On the show this week, I feature the second album from the harmonious couple Kelly Willis and Bruce Robison, and the new release from the skilled band True North. I’ll also play songs from new discs from Neale Eckstein, Joe Henry, and Lou DeAdder, among other talented artists. Join me this Saturday at 8pm, for Fresh Folk, on Utah Public Radio.
Sometime next year, a federal judge will decide whether Native Americans are still being shut out of political power in San Juan County, where now more than 52 percent of residents are Navajo or Ute tribal members. At issue will be the Navajo Nation’s claim that voting districts in the county have been gerrymandered to assure a permanent white majority in local elections.
In an encore presentation from a year ago, we take a captivating look at the sinister side of the natural world on today’s Zesty Garden. Author Amy Stewart uncovers more than one hundred of our worst insect enemies in her book Wicked Bugs: The Louse That Conquered Napoleon’s Army and Other Diabolical Insects. It’s a mixture of history, science, murder, and intrigue that begins-but doesn’t end-in our own backyards. The Green Room showcases the pothos houseplant as a low-light alternative, and in Petals and Prose it's the language of bees.
Andrea Powell and Stephanie Henry join us Wednesday on Access Utah to discuss their work in helping victims of human trafficking. We’ll also share comments on human trafficking in Utah from our Public Insight Network. You can respond right now at www.upr.org. Click “Become a Source.”
As a loving father, Paul Holton found it hard to reconcile his innate goodwill with his role as an interrogator for the Army National Guard. Until one day, deep in Iraqi territory, surrounded by the horrors of war, he realized how he could make a small but significant difference in the lives of the children all around him.
Author Ed Kociela has a knack for taking his readers behind closed doors and now walks you backstage to hang out with some of the biggest stars in rock 'n' roll history in "It Rocked! Recollections of a reclusive rock critic.
On the show this week, I feature the new album from the masterful storyteller Joe Crookston, and the compelling songs from Lucy Billings’ new release. I’ll also play songs from new discs by Joseph Arthur, the Big Bright, and Ernest Troost, to name just a few. Tune in and listen, this Saturday at 8pm, to Fresh Folk, on Utah Public Radio.
Chittenango is a small village about 40 miles east of Syracuse, New York. We just got back from a trip to this little town because of Oz. Chittenango is where L. Frank Baum was born in 1856, and he is still its very favorite son. For the last 30 years, the town has held an OzFest, complete with Munchkins, musical entertainment, various guests associated with the MGM movie, an outdoor arts festival, and a great parade with floats, marching bands, and hand-waving-officials.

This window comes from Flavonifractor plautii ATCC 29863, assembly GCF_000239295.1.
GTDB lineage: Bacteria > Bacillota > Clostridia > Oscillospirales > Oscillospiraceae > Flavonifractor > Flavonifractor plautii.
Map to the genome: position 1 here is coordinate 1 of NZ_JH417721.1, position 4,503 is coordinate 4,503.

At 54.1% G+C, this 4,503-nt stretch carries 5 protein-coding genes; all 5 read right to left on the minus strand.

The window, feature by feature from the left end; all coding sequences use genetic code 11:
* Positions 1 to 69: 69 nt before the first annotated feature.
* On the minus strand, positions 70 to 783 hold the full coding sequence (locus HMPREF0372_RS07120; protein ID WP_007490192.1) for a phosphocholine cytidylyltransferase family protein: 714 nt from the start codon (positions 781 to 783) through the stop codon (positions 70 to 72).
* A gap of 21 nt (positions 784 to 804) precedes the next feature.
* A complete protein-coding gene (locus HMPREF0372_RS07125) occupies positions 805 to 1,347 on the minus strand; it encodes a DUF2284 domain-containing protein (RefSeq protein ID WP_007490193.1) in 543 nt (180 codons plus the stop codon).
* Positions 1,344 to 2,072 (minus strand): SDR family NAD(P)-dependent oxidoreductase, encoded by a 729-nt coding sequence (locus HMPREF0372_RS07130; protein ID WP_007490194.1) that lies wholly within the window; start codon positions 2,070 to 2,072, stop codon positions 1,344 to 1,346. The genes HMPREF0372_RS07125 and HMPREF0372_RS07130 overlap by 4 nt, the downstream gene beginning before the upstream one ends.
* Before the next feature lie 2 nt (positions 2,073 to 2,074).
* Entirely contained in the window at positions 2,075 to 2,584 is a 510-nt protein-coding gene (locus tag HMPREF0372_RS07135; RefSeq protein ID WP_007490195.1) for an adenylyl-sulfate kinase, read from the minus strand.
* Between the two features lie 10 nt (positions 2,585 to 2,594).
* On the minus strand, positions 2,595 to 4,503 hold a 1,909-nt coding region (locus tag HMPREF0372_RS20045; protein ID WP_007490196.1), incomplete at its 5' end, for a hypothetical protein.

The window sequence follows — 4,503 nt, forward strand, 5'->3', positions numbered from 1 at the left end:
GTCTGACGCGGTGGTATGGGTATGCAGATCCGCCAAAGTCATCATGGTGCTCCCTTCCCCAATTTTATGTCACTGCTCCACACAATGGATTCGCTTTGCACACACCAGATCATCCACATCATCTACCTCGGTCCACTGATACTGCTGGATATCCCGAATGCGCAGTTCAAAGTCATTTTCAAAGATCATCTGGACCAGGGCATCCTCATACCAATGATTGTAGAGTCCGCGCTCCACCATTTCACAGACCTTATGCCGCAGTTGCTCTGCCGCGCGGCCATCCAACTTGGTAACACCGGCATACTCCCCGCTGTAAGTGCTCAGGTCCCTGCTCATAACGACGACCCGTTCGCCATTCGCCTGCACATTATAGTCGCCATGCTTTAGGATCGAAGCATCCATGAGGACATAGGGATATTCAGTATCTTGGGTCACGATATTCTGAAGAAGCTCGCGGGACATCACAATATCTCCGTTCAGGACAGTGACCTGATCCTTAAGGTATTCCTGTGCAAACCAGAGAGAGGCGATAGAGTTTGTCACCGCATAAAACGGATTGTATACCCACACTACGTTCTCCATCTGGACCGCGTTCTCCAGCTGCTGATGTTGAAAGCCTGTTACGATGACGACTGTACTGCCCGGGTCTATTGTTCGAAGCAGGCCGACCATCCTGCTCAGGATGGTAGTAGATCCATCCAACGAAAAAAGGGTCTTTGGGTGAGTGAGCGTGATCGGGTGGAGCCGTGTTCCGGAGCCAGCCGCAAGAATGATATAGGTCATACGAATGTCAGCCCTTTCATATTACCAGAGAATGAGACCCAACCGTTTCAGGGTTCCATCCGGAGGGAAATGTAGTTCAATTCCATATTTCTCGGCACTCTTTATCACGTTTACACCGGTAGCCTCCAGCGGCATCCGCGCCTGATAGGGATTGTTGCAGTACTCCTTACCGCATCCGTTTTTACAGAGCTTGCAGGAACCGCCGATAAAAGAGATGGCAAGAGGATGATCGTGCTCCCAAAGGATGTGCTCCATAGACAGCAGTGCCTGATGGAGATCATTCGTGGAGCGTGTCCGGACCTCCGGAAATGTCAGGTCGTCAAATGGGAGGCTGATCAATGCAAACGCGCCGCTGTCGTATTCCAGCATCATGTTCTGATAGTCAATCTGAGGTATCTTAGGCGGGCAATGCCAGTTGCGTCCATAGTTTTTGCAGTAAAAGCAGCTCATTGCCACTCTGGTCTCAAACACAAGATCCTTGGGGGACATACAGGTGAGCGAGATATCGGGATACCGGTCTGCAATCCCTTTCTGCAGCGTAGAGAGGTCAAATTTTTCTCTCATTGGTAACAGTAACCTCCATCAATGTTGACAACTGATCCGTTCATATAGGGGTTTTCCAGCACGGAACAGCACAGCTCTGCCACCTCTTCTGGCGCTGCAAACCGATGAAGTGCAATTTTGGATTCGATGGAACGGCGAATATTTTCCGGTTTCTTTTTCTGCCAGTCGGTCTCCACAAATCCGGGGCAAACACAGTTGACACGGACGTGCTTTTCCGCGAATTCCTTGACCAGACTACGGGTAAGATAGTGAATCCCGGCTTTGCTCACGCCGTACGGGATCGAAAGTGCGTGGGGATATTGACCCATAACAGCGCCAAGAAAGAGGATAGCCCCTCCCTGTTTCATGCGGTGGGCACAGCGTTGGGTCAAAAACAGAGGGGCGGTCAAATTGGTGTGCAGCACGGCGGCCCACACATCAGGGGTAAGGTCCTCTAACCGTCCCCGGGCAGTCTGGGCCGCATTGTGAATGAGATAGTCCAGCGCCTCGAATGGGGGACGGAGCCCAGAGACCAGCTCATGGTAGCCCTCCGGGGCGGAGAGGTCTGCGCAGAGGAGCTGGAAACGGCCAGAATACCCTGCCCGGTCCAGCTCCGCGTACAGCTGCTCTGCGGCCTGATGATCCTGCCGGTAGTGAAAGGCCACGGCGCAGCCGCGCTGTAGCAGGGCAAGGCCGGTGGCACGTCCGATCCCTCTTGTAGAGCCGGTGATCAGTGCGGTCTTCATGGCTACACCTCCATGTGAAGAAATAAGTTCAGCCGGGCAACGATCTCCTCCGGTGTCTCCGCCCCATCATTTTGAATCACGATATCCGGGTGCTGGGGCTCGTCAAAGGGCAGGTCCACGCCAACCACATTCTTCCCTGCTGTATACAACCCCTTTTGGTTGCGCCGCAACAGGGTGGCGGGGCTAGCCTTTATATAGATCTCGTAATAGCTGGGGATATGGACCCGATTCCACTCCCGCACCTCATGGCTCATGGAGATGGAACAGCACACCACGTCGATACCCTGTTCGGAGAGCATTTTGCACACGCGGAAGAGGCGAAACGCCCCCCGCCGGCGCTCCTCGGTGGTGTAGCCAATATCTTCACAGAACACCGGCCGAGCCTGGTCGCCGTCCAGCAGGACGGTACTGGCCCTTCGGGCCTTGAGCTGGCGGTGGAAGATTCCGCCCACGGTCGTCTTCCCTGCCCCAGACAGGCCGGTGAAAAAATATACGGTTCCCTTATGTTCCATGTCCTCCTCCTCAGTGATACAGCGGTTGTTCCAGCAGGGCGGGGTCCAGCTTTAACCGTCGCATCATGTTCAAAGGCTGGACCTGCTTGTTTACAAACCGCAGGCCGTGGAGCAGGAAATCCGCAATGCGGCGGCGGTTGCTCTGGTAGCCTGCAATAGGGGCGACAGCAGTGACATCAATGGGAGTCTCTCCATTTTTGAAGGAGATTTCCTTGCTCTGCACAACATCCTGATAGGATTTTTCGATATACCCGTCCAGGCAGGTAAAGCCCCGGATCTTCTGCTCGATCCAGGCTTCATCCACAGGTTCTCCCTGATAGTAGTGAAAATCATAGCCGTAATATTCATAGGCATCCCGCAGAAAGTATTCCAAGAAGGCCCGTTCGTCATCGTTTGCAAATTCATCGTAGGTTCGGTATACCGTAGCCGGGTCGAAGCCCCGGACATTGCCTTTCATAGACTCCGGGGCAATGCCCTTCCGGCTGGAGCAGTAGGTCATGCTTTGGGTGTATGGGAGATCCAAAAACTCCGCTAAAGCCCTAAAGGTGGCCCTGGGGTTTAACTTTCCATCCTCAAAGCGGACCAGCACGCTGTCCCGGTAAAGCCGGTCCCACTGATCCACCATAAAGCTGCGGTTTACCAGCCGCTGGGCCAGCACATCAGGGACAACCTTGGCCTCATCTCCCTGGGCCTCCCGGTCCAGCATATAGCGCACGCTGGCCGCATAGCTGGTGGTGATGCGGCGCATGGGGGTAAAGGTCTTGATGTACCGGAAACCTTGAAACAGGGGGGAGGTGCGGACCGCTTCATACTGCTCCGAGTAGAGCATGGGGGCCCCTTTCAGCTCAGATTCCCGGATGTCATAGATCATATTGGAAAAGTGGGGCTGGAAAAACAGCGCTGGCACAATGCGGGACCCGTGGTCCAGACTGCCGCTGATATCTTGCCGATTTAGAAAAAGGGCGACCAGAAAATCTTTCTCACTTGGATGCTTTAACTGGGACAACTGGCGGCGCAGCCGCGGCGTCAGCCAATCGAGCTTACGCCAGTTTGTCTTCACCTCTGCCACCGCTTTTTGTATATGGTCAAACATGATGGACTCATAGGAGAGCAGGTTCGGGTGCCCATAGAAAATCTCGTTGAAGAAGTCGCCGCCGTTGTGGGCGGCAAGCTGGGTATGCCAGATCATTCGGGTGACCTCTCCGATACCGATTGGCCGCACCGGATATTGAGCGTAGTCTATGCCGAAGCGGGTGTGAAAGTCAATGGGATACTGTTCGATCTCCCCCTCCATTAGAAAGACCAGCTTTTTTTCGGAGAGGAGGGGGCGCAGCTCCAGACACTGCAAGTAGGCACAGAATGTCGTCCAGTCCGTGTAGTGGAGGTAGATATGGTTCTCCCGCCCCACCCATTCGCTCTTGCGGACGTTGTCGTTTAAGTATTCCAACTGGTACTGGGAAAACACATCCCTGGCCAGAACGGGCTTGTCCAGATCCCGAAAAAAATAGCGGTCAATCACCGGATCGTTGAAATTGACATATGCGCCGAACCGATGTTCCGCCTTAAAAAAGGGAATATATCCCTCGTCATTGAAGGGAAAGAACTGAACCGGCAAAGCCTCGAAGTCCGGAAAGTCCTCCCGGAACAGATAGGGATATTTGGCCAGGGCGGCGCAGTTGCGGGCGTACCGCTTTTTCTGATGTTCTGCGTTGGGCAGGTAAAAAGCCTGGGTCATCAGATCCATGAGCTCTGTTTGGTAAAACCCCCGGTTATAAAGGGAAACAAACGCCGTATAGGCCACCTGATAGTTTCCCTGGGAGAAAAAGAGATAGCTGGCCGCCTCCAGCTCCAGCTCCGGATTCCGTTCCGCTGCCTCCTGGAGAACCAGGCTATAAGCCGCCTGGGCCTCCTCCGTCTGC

Thousands of people come to Chittenango every year for this celebration (last week there was an addition 20,000 souls lining the streets), and—this year— it's where the International Wizard of Oz Club decided to hold its annual meeting. Naturally, I dragged my husband across the United States to join hundreds of fellow travelers for not only a board meeting, a club convention, but also Chittenango's OzFest where, as Oz Club officials, we got to ride in the parade and were treated like royalty.
Seven miles to the west of Chittenango is another small burg: Fayetteville. It, too, is famous for its Oz connections. It is where L. Frank Baum's mother-in-law, Matilda Joslyn Gage, grew up. Like her son-in-law, Matilda would live to have a great impact on this country.
Two members of the Church of Jesus Christ of Latter-day Saints were recently notified that they potentially faced disciplinary councils which could result in excommunication from the church for apostasy. Kate Kelly is a human rights lawyer who founded Ordain Women, a group seeking access to the LDS church’s all-male priesthood.
What do you get when you cross a delirious poet who hallucinates writing, reading, and publishing a novel with globe willows and biennial vegetables? On today's Zesty Garden we talk with Dan Drost about gardening, Mike Kuhns about trees, and Nancy Williams reads from former U-S Poet Laureate, Ted Kooser.
Audio for the full program is, regrettably, not available this week. But you can listen to the separate modules below.